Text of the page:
Oil prices might have finally hit bottom and be poised to rally this fall. Major oil producers, including Saudi Arabia and Iran, seem ready to coordinate production to bring oil prices back up. If a pact is made (and held), oil could head back toward $60/barrel next year, which would bring relief to beleaguered U.S. energy companies. However, higher oil process could bite consumers by making gas more expensive at the pump. It's likely that oil prices will play a role in market movements in the weeks to come.
The week ahead is packed with data, including the September jobs report, which may factor into future Federal Reserve interest rate decisions. As always, we'll keep you updated.
Monday:Motor Vehicle Sales, PMI Manufacturing Index, ISM Manufacturing Index, Construction Spending
Wednesday:ADP Employment Report, International Trade, Factory Orders, ISM Non-Manufacturing Index, EIA Petroleum Status Report
New home sales tumble in August. Sales of newly constructed homes fell 7.6% in August after surging in July to the highest level in nearly nine years. The retreat isn't unexpected and further volatility in the housing sector may occur.
Durable goods orders slip. U.S. factories saw fewer orders in August for long-lasting goods like aircraft, appliances, and electronics. However, a core category that represents business investment grew for the third straight month.
Weekly jobless claims edge higher. The number of Americans filing new claims for unemployment benefits rose slightly last week but held at stable levels, supporting the view that the labor market continues to improve.
Pending home sales drop. The number of homes under contract slumped in August, suggesting that home sales fell across the board. Since pending sales forecast future activity, it's likely the drop in housing activity will be felt in the weeks ahead.
Get Helpful IRS Tips on Social Media
Social media isn't just for connecting with family, friends, and your favorite financial professional. The IRS also uses social media to distribute important tax information and help you stay on top of your taxes.
- The IRS uses Twitter to tweet tax-related tips, news, and more. Follow them @IRSnews and @IRSenEspanol. The Taxpayer Advocate Service tweets from @YourVoiceAtIRS.
- IRS2Go is a free app where you can check your refund status, get tax updates, or follow the IRS on Twitter. You can download it free from the iTunes App Store or the Google Play Store.
- The IRS YouTube Channels offer short videos on many tax topics. Videos are available in English, Spanish, and ASL.
Tip courtesy of IRS.gov
Judge Distances Correctly
If you don't know how to judge distances well, your short game will suffer. Here's a great drill for improving your depth perception: Tee up a ball a moderate distance away from the hole. Evaluate the shot and set up as you normally would. Then, close your eyes and walk toward the hole with your putter in your hand. Stop and point at where you think the hole is. Did you get close? If not, repeat the drill until you can accurately judge the distance.
Tip courtesy of Dan Martin, PGA| Golf Tips Mag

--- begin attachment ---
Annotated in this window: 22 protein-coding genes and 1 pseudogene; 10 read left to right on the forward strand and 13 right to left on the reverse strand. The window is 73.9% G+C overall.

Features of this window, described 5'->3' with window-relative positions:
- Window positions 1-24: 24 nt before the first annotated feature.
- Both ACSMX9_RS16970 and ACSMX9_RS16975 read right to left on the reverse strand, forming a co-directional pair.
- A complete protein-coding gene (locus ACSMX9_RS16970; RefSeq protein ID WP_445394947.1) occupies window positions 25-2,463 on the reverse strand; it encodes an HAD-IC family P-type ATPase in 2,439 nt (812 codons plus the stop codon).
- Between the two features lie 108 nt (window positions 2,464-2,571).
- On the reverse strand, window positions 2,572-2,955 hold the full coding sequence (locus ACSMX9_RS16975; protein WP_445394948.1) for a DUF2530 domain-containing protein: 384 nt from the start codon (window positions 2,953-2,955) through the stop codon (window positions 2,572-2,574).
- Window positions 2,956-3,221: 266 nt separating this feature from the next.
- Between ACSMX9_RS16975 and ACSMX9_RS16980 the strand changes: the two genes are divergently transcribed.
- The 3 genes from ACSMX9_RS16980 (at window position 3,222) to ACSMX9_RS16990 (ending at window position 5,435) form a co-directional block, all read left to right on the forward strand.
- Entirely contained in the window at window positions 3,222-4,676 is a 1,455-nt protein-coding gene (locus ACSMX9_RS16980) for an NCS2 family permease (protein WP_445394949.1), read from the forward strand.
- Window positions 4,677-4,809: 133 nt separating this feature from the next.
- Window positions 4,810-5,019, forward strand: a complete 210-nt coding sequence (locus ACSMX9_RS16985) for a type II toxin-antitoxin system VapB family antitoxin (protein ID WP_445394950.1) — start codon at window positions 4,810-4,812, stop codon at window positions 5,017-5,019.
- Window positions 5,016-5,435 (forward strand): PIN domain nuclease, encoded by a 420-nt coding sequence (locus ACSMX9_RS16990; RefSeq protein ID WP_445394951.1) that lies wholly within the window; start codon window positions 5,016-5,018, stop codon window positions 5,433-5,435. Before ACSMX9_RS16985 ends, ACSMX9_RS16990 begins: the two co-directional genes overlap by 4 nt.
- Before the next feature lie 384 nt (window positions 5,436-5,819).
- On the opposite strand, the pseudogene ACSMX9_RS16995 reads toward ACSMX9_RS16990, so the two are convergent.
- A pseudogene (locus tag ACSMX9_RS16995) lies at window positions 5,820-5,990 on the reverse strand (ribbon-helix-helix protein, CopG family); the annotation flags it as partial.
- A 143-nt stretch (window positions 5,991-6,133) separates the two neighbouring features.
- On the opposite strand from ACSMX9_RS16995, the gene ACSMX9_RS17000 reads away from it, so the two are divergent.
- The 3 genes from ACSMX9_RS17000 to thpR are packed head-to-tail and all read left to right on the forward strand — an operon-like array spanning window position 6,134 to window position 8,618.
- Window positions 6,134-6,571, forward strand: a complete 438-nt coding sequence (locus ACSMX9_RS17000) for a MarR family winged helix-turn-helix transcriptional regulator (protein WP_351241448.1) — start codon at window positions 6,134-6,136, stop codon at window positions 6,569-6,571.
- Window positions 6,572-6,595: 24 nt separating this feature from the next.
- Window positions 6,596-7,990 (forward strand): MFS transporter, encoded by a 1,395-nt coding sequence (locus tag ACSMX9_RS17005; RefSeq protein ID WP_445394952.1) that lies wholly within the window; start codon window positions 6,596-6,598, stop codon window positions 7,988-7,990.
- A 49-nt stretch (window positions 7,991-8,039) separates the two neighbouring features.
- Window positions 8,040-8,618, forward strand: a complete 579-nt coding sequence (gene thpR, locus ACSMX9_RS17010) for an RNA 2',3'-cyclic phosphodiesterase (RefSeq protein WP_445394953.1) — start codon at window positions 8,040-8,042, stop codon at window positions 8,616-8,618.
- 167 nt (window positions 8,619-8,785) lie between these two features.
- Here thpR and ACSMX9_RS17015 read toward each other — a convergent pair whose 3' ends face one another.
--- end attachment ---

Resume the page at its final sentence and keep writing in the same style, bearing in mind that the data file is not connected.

Start Your Morning Slowly
While the early bird may get the worm, starting your morning too quickly may be hard on your health. Researchers at Harvard University found that the risk of a heart attack is highest in the morning when blood vessels are constricted after a long sleep. Instead of jumping out of bed every morning, consider taking your time and enjoying a leisurely pace. Incorporating some easy stretches and a short meditation can help you ease into your day and boost your mental and physical health.
Though more studies need to be done, current medical knowledge shows that maintaining and ramping up physical activity early is key to staving off physical and mental decline. Even if you're not as active as you should be, it's never too late to start a fitness regime. Speak to your doctor about creating a customized activity routine.
Tip courtesy of AARP
Use Aerators to Reduce Water Usage
How much water do you really need to complete simple household tasks? Probably less than you think. Similar to a low-volume showerhead, a faucet aerator is a simple gadget that screws onto the end of a faucet and reduces the amount of water that comes out. Your local home improvement or hardware store should stock several sizes. Look for a 2.0 GPM aerator for the kitchen faucet and a 1.0 GPM version for your bathroom sinks.
Tip courtesy of Seattle PI
Investing involves risk including the potential loss of principal. No investment strategy can guarantee a profit or protect against loss in periods of declining values.
Diversification does not guarantee profit nor is it guaranteed to protect assets.
International investing involves special risks such as currency fluctuation and political instability and may not be suitable for all investors.
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The S&P/Case-Shiller Home Price Indices are the leading measures of U.S. residential real estate prices, tracking changes in the value of residential real estate. The index is made up of measures of real estate prices in 20 cities and weighted to produce the index.